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“Harry Veryser provides an excellent introduction to the Austrian School of economics and an excellent account of the economic history of the twentieth century, chronicling the rise, fall, and (hopefully) rebirth of classical liberalism or libertarianism. I highly recommend this book to the growing number of Americans interested in learning more about sound economics.”
“Excellent . . . I highly recommend this book.” —RON PAUL
Why is the boom-and-bust cycle so persistent? Why did economists fail to predict the economic meltdown that began in 2007—or to pull us out of the crisis more quickly? And how can we prevent future calamities?
Mainstream economics has no adequate answers for these pressing questions. To understand how we got here, and how we can ensure prosperity, we must turn to an alternative to the dominant approach: the Austrian School of economics.
Unfortunately, few people have even a vague understanding of the Austrian School, despite the prominence of leading figures such as Nobel Prize winner F. A. Hayek, author of The Road to Serfdom. Harry C. Veryser corrects that problem in this powerful and eye-opening book. In presenting the Austrian School’s perspective, he reveals why the boom-and-bust cycle is unnatural and unnecessary.
Veryser tells the fascinating (but frightening) story of how our modern economic condition developed. The most recent recession, far from being an isolated incident, was part of a larger cycle that has been the scourge of the West for a century—a cycle rooted in government manipulation of markets and currency. The lesson is clear: the devastation of the recent economic crisis—and of stagflation in the 1970s, and of the Great Depression in the 1930s—could have been avoided. It didn’t have to be this way.
Economics is not a mysterious science, Veryser shows. As the Austrian School teaches, it is simply the study of human action. Mainstream economics has failed because it has forgotten this fundamental truth. Economists have tried to put economics on a par with hard sciences like physics, reducing everything to numbers. But their complex mathematical models and cherished theories have only contributed to economic collapse.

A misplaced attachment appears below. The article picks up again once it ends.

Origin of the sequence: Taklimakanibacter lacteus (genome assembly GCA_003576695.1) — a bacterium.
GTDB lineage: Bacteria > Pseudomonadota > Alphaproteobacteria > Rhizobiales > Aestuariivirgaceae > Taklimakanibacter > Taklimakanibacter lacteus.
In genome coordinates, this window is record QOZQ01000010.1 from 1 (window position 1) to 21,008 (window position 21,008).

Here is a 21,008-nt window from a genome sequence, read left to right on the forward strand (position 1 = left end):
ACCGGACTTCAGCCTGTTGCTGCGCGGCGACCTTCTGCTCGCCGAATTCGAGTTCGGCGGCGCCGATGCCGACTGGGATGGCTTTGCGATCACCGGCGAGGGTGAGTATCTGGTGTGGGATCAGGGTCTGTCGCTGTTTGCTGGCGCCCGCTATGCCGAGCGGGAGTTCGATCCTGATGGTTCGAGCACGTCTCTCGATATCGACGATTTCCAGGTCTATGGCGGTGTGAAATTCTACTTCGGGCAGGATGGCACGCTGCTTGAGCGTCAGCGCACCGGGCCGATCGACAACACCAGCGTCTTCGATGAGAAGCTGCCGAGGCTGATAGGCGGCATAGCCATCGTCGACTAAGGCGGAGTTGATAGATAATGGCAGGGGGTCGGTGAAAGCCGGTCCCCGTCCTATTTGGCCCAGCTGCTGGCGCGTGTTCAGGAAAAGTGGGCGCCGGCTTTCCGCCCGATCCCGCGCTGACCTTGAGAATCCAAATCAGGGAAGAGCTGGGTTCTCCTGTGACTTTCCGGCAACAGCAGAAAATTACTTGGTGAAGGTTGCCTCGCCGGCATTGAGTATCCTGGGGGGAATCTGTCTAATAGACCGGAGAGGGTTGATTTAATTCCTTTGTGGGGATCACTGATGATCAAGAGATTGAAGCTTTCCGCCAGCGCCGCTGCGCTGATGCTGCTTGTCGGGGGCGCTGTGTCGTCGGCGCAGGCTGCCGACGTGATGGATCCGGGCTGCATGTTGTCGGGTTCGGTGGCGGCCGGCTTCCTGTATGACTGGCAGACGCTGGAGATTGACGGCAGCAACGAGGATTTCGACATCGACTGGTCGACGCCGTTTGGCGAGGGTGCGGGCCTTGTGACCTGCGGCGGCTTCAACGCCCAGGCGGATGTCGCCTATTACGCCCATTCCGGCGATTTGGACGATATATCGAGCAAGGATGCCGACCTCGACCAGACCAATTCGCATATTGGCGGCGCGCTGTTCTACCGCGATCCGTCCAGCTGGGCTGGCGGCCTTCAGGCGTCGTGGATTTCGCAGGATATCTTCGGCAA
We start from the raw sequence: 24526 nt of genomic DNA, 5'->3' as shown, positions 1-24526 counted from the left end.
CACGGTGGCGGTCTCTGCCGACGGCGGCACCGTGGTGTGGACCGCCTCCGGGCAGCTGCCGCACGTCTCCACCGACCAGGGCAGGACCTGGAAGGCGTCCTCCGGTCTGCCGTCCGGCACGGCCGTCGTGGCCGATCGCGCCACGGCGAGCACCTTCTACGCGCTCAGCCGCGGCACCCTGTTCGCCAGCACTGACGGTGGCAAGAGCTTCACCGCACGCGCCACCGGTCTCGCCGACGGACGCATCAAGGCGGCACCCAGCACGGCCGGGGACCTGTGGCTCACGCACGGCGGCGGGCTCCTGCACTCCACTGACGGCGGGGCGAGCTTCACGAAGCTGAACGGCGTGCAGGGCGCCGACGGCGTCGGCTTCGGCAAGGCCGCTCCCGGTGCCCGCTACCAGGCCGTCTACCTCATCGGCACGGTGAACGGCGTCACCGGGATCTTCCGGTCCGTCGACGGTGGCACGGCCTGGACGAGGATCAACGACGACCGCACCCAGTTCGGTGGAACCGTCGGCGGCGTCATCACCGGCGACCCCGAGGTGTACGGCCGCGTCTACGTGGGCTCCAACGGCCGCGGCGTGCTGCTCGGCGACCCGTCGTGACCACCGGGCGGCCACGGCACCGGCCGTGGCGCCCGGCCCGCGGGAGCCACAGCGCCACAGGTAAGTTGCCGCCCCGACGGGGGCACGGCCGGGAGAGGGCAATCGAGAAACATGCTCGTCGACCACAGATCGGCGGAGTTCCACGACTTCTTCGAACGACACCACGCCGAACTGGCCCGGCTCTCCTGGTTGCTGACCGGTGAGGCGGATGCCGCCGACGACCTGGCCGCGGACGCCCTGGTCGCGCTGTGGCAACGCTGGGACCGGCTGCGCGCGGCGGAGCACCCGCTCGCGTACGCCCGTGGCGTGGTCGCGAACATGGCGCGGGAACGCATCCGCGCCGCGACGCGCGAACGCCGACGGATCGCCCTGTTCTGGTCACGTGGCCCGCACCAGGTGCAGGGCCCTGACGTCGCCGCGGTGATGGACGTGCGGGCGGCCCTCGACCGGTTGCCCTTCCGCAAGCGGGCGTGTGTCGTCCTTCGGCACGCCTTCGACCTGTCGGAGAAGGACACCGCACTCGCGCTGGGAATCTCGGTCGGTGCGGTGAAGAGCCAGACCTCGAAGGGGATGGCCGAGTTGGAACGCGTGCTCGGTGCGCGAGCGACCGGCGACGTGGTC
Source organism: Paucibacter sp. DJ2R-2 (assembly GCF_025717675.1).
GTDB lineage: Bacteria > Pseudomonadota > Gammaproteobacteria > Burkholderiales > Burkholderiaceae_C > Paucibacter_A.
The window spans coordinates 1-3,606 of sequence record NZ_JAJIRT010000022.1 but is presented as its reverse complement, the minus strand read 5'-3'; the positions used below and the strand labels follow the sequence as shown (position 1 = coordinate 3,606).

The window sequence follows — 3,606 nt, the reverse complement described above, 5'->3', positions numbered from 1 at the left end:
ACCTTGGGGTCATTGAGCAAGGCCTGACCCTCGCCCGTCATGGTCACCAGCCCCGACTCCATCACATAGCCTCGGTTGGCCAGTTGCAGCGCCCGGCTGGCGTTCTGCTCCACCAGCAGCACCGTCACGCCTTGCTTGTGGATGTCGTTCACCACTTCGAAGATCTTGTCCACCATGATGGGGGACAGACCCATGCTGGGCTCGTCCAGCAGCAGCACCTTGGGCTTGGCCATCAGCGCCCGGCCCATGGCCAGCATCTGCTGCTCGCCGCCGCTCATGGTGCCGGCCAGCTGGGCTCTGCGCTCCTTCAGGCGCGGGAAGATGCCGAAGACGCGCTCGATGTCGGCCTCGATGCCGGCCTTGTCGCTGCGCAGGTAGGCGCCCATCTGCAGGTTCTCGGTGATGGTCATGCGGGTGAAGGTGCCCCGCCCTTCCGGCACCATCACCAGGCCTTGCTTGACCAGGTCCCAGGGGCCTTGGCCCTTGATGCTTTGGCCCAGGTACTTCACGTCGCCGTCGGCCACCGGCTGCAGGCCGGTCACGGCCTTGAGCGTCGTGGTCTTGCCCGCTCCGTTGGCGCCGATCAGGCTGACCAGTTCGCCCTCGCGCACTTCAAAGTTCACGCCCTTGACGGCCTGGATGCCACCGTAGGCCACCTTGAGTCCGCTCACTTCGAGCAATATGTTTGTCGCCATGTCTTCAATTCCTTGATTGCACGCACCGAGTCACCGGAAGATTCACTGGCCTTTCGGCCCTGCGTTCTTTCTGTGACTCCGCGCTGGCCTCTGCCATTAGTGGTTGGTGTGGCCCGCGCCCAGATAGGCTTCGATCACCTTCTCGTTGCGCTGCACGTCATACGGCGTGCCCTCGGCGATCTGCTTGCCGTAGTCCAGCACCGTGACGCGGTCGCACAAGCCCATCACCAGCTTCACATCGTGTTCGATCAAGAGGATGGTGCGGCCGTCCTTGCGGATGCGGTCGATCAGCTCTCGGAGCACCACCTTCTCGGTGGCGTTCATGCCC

As the debate rages over the role of government in the economy, Harry Veryser presents the proper alternative to government interventionist approaches that have proved so ineffective. Too long unappreciated, the Austrian School of economics reveals the crucial conditions for a successful economy and points the way to a free, prosperous, and humane society.
This is the best and clearest and most explanatory book I've ever read TWICE NOW on economic theory. It is superb. Read morePublished 2 months ago by G C on a lake N of Dallas
This was an excellent book. Particularly compelling are the chapters on the multiple bubbles created by the Fed in the 1920's, the consequences of Nixon fully abandoning the gold... Read morePublished 14 months ago by Joseph Walsh
it explains why government is not the answer to the problems and in reality the cause of most of the problems people need to read this in order to understand what happens when the... Read morePublished 20 months ago by james clarkson
Perfect for my politically savvy husband. I didn't particularly care for it but we just have different tastes in interest.Published 21 months ago by lisa flynn
I agree with Ron Paul. Excellent! The best explanation of Austrian Economics I have read. Clarifies why things are the way they are.Published 21 months ago by Amazon Customer
This one book will enable you to argue with any economic "scholar," and hold your own. It challenges the very assumptions of (what passes for) economic theory today. Read morePublished 24 months ago by Amazon Customer
If you really want to know how sound economics works, and what is actually going on in the world, read this book! Period!Published on August 21, 2013 by Mark
Great book if you are interested in why we are in the mess we are in...this would be a great book for all of our elected official to read, but they don't even read the bills they... Read morePublished on August 9, 2013 by Matthew P. Schwob
Harry Veryser has presented us with a recipe for the common good. It is neither novel or complicated. Read morePublished on July 17, 2013 by Eric Langdon